Government's property cooling measures and Singapore dollar's gain drive buyers
The Business Times | MARCH 02, 2013
[SINGAPORE] BERKELEY Group Holdings, the UK's second-largest homebuilder by market value, is benefiting from Singapore's efforts to cool its property market as new restrictions and a weak pound attract investors to London.
The island nation is the biggest overseas buyer of homes constructed by Berkeley, which sells 40 per cent of its properties to people living outside the UK, managing director Rob Perrins said in an interview in Singapore on Thursday. Hong Kong and Malaysia are the next-biggest markets for the company based near the UK capital.
"People like property, it's bricks and mortar, especially at the moment with the Singapore dollar so strong against the pound," Mr Perrins said. That's "obviously attracting investors into London as well", he said.
Singaporeans are looking abroad for investments as the local currency rose to a record against the pound, making home purchases cheaper, and as they face government measures at home to rein in property prices that have reached an all-time high.
Berkeley is opening its second office in Asia in Singapore's Marina Bay Financial Centre to cater to increasing demand, Mr Perrins said.
London's housing market is outperforming the rest of the UK and in recent months has seen a "marked pick-up" in momentum, according to the Royal Institution of Chartered Surveyors. An index of UK house prices rose to the highest in 21/2 years in December as measures to boost credit made property brokers more optimistic, London-based RICS said in January.
Berkeley, which has offices in Hong Kong and Dubai, is seeking to attract more international buyers, who tend to make purchases earlier in the development process than UK customers, Mr Perrins said. About 70 per cent of overseas buyers purchase a property in London as an investment, while the rest seek a second home or a residence for their children studying there, he said.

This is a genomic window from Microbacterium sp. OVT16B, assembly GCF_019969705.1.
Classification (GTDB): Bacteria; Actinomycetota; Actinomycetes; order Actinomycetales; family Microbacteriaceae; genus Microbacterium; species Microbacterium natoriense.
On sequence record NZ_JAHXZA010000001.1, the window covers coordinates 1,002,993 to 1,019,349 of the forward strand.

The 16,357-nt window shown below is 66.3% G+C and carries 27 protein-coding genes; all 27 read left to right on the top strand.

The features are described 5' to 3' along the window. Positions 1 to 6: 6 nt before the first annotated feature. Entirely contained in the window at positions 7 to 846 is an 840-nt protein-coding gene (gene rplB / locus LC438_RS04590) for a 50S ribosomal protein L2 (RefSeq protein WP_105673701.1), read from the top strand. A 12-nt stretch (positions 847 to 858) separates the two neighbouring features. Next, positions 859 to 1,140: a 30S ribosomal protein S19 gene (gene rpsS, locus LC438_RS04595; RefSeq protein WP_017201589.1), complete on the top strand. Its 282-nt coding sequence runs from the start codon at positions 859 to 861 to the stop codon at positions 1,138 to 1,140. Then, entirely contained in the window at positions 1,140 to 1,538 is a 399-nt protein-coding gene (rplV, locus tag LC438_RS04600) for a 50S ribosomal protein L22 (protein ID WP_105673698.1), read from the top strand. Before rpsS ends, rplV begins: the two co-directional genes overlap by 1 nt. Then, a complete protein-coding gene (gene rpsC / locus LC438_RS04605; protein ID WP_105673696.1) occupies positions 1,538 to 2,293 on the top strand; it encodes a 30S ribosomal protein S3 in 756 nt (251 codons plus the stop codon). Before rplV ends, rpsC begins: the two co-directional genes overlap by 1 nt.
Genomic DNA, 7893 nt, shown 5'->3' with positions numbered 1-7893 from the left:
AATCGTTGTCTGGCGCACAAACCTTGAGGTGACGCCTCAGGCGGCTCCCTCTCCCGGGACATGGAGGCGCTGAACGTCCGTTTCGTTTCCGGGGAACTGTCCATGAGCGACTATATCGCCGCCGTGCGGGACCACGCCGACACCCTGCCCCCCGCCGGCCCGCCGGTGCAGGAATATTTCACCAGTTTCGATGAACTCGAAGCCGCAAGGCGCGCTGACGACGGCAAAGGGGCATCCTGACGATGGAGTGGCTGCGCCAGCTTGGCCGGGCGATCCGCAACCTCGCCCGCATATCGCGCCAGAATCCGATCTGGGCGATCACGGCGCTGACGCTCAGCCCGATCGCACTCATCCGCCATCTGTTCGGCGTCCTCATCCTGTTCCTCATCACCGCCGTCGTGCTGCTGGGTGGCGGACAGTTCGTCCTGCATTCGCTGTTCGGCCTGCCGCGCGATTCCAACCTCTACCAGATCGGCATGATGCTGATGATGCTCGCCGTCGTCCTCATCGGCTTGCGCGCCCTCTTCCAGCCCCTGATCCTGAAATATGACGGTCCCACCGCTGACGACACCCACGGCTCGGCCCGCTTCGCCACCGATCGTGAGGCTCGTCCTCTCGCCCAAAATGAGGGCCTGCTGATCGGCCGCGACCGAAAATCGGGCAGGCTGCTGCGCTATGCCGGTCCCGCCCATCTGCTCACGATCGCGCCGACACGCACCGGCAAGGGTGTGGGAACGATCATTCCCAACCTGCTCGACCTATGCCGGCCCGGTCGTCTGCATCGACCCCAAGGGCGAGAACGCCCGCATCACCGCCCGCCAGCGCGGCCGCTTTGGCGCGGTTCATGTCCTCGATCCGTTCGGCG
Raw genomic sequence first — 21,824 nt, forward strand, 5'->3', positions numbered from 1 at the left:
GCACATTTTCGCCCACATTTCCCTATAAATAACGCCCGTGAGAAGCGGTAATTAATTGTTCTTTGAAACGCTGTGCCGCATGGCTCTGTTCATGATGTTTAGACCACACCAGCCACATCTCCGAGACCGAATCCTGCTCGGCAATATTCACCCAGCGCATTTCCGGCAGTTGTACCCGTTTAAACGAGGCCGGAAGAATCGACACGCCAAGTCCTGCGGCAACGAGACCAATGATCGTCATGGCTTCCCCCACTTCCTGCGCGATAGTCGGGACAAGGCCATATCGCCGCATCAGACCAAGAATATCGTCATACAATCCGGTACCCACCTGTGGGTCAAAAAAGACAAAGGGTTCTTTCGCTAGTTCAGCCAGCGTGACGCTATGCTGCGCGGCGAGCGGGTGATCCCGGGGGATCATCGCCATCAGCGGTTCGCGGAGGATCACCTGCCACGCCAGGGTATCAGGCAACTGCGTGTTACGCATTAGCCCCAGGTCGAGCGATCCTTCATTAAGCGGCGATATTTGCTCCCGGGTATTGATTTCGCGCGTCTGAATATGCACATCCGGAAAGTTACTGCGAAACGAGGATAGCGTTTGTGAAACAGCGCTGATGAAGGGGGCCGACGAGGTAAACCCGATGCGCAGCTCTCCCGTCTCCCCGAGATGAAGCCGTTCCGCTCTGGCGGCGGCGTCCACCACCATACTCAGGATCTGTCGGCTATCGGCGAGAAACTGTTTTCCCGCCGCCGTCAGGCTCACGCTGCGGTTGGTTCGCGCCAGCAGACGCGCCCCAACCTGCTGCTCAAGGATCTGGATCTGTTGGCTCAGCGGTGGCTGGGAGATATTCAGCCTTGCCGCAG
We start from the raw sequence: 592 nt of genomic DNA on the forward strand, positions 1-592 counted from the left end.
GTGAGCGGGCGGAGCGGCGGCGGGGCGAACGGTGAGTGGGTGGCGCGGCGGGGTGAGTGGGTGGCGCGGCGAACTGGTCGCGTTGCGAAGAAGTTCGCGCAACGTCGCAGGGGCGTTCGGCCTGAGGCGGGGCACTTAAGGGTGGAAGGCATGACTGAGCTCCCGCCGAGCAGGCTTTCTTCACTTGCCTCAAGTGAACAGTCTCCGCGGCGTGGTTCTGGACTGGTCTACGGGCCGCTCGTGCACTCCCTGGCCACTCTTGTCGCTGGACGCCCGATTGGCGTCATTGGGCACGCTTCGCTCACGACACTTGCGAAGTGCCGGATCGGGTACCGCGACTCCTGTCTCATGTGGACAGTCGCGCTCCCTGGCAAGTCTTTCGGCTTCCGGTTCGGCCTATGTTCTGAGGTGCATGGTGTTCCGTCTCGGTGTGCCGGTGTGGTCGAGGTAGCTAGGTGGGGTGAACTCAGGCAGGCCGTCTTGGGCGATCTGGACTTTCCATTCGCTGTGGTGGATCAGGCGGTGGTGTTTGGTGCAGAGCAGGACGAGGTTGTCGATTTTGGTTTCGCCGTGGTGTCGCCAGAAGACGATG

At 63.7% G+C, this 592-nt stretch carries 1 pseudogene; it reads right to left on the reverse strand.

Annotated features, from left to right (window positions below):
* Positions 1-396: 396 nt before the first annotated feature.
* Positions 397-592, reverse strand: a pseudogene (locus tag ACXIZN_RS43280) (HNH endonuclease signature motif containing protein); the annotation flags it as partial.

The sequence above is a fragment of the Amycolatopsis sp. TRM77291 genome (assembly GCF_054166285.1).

"Singapore investors are very savvy," Mr Perrins said. "A lot of Singaporeans know London better than many Londoners do. They do a lot of research before they buy."
The Singapore government is trying to curb property market speculation. A 1,636 square foot condominium in the Marina Bay financial district sold for S$4.4 million in November, government figures show. A unit about the same size in London's Canary Wharf was priced at £2.3 million (S$4.3 million), broker Foxtons Ltd said.
Berkeley's first-half profit rose 45 per cent as the company sold more homes with wider margins, the Cobham, England-based company said on Dec 7. Revenue rose 69 per cent to £686 million.
It sold 1,927 homes in the first half of 2012 compared with 1,506 a year earlier at an average price of £335,000. That compares with an average selling price of £254,000 in the first six months of the previous fiscal year.
The Singapore dollar strengthened on Feb 25 against the British pound to the highest on record dating back to 1981, according to data compiled by Bloomberg.
Currency fluctuations are helping drive sales of apartments at Battersea Power Station, according to Battersea Power Station Development Co.
"The currency is huge," Rob Tincknell, the company's chief executive officer, said in an interview at the property. "Look at the last few weeks, they've made a fortune."
More than half of the development's apartments have been sold in overseas markets including Singapore, Malaysia and Hong Kong, Mr Tincknell said. Around 30 of the 860 apartments making up the project's first phase are unsold, he said.
Singapore earlier this week announced plans to raise property levies for luxury homeowners and increase duties on investment properties that are vacant or being rented out.
Those steps came after officials introduced a seventh round of real estate cooling measures in January, which included limits on how much buyers seeking a second mortgage can borrow relative to the value of their properties.
People applying for a second or subsequent home loan will also have to pay a 25 per cent cash down payment, from 10 per cent previously.
"We landed Singapore the day after the measures were introduced," Mr Tincknell said. "It was the talk of town. They are trying to slow down that market considerably."
The median price per square metre for condominiums jumped to S$11,056 in the fourth quarter, the highest in Urban Redevelopment Authority data dating back to 1998.
Berkeley has invested about £1 billion in the UK property market since 2007 and now builds about 15 per cent of all London homes, Mr Perrins said.
"Confidence is returning," he said. "People like property as they see it as an inflation hedge."
Martin Koh | 86666 944 | R020968Z
Sherry Tang | 9844 4400 | R020241C
Senior Sales Director
DTZ Property Network Pte Ltd (L3007960A)